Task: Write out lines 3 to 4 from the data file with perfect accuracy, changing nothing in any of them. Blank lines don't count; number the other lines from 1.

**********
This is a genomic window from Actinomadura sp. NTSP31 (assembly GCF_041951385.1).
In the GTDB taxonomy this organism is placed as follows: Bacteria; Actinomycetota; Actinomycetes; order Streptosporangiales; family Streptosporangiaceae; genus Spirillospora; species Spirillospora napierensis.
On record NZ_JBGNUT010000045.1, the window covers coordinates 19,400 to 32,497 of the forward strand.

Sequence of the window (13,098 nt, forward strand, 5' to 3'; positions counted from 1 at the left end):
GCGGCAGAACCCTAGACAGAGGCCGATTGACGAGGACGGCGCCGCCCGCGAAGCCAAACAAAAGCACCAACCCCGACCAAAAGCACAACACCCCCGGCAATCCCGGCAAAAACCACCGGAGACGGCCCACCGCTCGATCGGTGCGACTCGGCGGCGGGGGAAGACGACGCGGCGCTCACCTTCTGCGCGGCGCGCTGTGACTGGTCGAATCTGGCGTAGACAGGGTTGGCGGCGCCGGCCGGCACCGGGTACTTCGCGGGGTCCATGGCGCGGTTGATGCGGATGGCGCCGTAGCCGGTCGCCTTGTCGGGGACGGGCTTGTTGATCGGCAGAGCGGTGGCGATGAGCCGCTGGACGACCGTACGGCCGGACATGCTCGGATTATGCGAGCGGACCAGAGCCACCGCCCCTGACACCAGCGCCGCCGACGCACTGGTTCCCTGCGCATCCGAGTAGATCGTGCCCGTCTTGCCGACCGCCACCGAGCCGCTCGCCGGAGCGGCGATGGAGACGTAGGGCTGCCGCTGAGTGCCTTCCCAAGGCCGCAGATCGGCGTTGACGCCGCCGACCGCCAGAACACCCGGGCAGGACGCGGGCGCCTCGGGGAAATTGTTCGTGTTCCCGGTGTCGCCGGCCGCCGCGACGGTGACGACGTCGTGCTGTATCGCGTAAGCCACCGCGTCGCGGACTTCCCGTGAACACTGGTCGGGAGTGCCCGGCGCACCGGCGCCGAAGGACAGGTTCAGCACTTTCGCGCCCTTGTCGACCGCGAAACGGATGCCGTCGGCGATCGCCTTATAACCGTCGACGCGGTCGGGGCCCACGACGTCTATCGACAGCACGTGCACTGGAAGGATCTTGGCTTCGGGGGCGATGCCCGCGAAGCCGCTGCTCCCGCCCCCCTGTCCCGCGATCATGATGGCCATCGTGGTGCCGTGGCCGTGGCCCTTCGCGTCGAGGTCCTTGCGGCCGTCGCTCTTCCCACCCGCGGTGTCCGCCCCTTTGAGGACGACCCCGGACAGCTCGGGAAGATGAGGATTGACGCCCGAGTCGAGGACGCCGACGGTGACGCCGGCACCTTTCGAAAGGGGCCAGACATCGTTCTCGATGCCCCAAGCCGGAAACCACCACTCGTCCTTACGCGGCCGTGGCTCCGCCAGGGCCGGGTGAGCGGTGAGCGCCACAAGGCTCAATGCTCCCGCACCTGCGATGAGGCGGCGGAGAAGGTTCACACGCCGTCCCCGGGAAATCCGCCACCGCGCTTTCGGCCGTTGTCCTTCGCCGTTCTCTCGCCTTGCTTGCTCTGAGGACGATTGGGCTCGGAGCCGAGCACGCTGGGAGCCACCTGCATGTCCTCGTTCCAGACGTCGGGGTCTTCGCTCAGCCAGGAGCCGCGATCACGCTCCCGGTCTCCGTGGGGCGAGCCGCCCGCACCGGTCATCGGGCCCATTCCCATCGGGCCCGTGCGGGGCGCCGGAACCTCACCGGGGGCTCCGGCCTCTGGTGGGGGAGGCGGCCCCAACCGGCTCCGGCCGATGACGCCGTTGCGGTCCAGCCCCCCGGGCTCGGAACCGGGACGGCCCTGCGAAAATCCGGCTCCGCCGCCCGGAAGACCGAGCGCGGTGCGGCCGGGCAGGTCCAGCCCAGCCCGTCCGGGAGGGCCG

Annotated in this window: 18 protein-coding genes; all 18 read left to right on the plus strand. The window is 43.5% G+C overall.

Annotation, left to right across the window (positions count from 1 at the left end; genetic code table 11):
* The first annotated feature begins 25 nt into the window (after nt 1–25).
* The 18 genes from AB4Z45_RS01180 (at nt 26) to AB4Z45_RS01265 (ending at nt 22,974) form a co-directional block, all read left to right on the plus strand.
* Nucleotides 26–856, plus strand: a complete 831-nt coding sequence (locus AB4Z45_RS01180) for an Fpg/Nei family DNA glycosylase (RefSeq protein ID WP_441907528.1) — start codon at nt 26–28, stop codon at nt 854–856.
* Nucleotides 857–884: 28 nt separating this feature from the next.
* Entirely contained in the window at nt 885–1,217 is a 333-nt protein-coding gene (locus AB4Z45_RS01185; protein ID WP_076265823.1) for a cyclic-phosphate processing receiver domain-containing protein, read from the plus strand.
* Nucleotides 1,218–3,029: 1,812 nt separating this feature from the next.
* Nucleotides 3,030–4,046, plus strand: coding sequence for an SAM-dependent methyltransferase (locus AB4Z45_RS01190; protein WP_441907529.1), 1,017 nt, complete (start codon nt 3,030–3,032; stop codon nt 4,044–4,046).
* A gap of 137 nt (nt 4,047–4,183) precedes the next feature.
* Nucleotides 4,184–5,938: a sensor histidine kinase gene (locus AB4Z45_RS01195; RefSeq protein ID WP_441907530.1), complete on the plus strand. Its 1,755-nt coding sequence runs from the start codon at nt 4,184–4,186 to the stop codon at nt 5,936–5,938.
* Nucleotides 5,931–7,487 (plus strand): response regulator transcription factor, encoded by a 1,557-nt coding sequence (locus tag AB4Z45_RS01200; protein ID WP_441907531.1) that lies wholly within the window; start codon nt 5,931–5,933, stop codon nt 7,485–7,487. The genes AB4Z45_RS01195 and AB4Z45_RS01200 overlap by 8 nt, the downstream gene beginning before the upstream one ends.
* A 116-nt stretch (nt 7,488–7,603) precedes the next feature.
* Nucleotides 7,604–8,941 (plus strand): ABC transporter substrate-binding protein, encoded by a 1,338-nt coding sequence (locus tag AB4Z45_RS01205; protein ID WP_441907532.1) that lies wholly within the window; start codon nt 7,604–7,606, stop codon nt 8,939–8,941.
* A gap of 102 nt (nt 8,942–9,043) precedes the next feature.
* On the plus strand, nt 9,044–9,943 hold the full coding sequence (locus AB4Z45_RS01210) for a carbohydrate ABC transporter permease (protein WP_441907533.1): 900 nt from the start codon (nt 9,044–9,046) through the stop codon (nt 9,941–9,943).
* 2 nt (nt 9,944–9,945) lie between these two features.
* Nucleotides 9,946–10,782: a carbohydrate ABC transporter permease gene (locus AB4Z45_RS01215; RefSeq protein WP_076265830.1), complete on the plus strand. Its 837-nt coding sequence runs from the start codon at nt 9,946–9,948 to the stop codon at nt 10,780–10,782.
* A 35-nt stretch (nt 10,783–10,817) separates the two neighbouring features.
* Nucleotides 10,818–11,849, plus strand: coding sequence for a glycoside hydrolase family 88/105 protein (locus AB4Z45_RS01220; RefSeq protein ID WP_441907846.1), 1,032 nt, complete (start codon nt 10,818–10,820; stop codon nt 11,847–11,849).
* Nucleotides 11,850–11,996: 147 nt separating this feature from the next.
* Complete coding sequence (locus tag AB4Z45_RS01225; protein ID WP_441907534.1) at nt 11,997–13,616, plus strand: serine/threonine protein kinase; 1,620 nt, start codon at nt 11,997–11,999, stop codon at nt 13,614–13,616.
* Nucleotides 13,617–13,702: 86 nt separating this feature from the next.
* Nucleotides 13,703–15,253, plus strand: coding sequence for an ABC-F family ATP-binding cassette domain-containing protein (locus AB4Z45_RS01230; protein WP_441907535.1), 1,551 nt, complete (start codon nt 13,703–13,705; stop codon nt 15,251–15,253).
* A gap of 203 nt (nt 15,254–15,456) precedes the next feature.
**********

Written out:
On record NZ_JBGNUT010000045.1, the window covers coordinates 19,400 to 32,497 of the forward strand.

Sequence of the window (13,098 nt, forward strand, 5' to 3'; positions counted from 1 at the left end):